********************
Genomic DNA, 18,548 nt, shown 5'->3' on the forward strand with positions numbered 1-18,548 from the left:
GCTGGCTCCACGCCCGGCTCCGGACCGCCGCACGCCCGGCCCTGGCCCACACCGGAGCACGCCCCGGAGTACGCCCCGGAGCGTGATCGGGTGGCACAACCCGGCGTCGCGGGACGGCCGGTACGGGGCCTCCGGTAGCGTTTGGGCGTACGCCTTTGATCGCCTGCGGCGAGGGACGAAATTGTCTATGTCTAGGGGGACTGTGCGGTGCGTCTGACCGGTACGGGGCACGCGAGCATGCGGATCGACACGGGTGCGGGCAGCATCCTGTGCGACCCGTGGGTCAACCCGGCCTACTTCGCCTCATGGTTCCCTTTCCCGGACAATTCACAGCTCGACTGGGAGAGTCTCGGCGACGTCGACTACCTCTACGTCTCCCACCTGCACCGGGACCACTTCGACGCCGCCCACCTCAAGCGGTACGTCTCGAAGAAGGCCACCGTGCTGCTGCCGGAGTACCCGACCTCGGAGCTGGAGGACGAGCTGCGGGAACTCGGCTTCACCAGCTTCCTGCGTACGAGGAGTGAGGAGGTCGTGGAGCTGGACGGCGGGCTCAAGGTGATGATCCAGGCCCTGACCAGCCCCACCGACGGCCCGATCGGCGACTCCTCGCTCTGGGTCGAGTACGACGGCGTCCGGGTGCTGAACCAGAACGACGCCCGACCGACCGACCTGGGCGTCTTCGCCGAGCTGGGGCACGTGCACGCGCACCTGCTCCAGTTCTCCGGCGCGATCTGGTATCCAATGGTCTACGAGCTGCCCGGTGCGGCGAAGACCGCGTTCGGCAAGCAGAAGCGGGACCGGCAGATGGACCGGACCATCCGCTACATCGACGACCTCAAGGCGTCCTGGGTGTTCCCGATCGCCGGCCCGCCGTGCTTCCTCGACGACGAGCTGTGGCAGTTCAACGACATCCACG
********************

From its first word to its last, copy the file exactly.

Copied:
Genomic DNA, 18,548 nt, shown 5'->3' on the forward strand with positions numbered 1-18,548 from the left:
GCTGGCTCCACGCCCGGCTCCGGACCGCCGCACGCCCGGCCCTGGCCCACACCGGAGCACGCCCCGGAGTACGCCCCGGAGCGTGATCGGGTGGCACAACCCGGCGTCGCGGGACGGCCGGTACGGGGCCTCCGGTAGCGTTTGGGCGTACGCCTTTGATCGCCTGCGGCGAGGGACGAAATTGTCTATGTCTAGGGGGACTGTGCGGTGCGTCTGACCGGTACGGGGCACGCGAGCATGCGGATCGACACGGGTGCGGGCAGCATCCTGTGCGACCCGTGGGTCAACCCGGCCTACTTCGCCTCATGGTTCCCTTTCCCGGACAATTCACAGCTCGACTGGGAGAGTCTCGGCGACGTCGACTACCTCTACGTCTCCCACCTGCACCGGGACCACTTCGACGCCGCCCACCTCAAGCGGTACGTCTCGAAGAAGGCCACCGTGCTGCTGCCGGAGTACCCGACCTCGGAGCTGGAGGACGAGCTGCGGGAACTCGGCTTCACCAGCTTCCTGCGTACGAGGAGTGAGGAGGTCGTGGAGCTGGACGGCGGGCTCAAGGTGATGATCCAGGCCCTGACCAGCCCCACCGACGGCCCGATCGGCGACTCCTCGCTCTGGGTCGAGTACGACGGCGTCCGGGTGCTGAACCAGAACGACGCCCGACCGACCGACCTGGGCGTCTTCGCCGAGCTGGGGCACGTGCACGCGCACCTGCTCCAGTTCTCCGGCGCGATCTGGTATCCAATGGTCTACGAGCTGCCCGGTGCGGCGAAGACCGCGTTCGGCAAGCAGAAGCGGGACCGGCAGATGGACCGGACCATCCGCTACATCGACGACCTCAAGGCGTCCTGGGTGTTCCCGATCGCCGGCCCGCCGTGCTTCCTCGACGACGAGCTGTGGCAGTTCAACGACATCCACG